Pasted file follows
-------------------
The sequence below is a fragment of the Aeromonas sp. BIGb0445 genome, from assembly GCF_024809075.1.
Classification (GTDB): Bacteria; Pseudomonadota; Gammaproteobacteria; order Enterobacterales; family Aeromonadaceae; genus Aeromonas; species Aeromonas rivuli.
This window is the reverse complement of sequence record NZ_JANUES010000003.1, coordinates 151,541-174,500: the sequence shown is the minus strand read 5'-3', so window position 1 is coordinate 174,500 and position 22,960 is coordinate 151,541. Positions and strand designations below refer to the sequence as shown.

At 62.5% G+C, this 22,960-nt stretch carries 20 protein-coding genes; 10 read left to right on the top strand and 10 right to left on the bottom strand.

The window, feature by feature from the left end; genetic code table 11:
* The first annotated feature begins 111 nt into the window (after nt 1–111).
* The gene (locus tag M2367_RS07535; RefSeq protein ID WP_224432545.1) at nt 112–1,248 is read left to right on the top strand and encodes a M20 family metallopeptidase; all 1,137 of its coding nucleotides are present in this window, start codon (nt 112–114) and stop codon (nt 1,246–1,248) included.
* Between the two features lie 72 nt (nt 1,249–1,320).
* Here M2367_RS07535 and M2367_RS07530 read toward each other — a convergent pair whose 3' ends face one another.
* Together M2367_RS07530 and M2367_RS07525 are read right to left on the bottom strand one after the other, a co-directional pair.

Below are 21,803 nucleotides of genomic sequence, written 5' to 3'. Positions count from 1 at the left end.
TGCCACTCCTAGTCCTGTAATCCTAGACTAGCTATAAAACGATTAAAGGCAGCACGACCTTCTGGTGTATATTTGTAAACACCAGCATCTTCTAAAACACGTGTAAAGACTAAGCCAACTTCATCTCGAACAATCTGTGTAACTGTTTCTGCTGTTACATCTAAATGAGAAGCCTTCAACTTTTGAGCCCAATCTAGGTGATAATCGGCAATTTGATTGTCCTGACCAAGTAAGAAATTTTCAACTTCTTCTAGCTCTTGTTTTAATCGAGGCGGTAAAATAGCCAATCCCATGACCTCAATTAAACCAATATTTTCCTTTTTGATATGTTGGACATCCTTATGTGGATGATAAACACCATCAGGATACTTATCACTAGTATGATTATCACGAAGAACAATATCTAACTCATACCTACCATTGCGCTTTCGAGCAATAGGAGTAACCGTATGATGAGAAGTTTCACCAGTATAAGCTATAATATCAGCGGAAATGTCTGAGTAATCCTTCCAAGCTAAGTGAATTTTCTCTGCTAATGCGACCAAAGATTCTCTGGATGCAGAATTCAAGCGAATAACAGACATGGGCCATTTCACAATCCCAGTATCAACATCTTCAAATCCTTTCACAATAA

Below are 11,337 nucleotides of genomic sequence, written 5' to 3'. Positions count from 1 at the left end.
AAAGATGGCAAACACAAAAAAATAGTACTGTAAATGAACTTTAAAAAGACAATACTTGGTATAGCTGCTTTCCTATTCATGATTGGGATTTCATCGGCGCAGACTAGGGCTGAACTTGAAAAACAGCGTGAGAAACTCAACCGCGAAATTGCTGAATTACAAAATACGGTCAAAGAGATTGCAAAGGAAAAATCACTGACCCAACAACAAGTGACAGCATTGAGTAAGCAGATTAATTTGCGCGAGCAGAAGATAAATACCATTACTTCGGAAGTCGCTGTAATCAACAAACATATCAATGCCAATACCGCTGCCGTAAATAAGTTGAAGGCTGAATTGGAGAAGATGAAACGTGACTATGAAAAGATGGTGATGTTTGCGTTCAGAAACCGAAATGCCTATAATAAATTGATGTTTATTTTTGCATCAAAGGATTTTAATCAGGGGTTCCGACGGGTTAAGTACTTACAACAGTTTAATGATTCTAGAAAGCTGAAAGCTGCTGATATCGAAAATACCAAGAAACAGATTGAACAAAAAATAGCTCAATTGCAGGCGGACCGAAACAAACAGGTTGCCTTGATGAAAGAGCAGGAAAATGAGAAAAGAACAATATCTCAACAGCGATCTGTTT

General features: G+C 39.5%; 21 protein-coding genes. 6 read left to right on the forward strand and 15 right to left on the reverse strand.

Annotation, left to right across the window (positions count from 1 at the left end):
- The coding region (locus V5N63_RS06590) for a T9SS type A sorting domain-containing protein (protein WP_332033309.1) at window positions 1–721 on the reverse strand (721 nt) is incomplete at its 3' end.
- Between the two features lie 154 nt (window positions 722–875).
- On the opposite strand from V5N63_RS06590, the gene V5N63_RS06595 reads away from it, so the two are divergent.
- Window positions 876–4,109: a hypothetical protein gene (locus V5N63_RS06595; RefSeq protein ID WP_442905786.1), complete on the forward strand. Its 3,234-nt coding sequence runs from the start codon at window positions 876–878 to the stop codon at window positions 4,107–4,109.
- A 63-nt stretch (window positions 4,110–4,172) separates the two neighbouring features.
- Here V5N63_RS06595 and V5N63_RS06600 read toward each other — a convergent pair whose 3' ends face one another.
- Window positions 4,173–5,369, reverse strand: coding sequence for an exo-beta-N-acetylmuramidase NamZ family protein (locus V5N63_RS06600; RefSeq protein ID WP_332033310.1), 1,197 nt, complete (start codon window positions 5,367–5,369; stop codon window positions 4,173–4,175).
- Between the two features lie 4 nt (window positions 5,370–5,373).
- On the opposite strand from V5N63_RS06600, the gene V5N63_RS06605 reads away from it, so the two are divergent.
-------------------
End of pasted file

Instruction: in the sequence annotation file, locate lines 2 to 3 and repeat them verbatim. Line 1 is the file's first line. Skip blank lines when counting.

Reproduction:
Classification (GTDB): Bacteria; Pseudomonadota; Gammaproteobacteria; order Enterobacterales; family Aeromonadaceae; genus Aeromonas; species Aeromonas rivuli.
This window is the reverse complement of sequence record NZ_JANUES010000003.1, coordinates 151,541-174,500: the sequence shown is the minus strand read 5'-3', so window position 1 is coordinate 174,500 and position 22,960 is coordinate 151,541. Positions and strand designations below refer to the sequence as shown.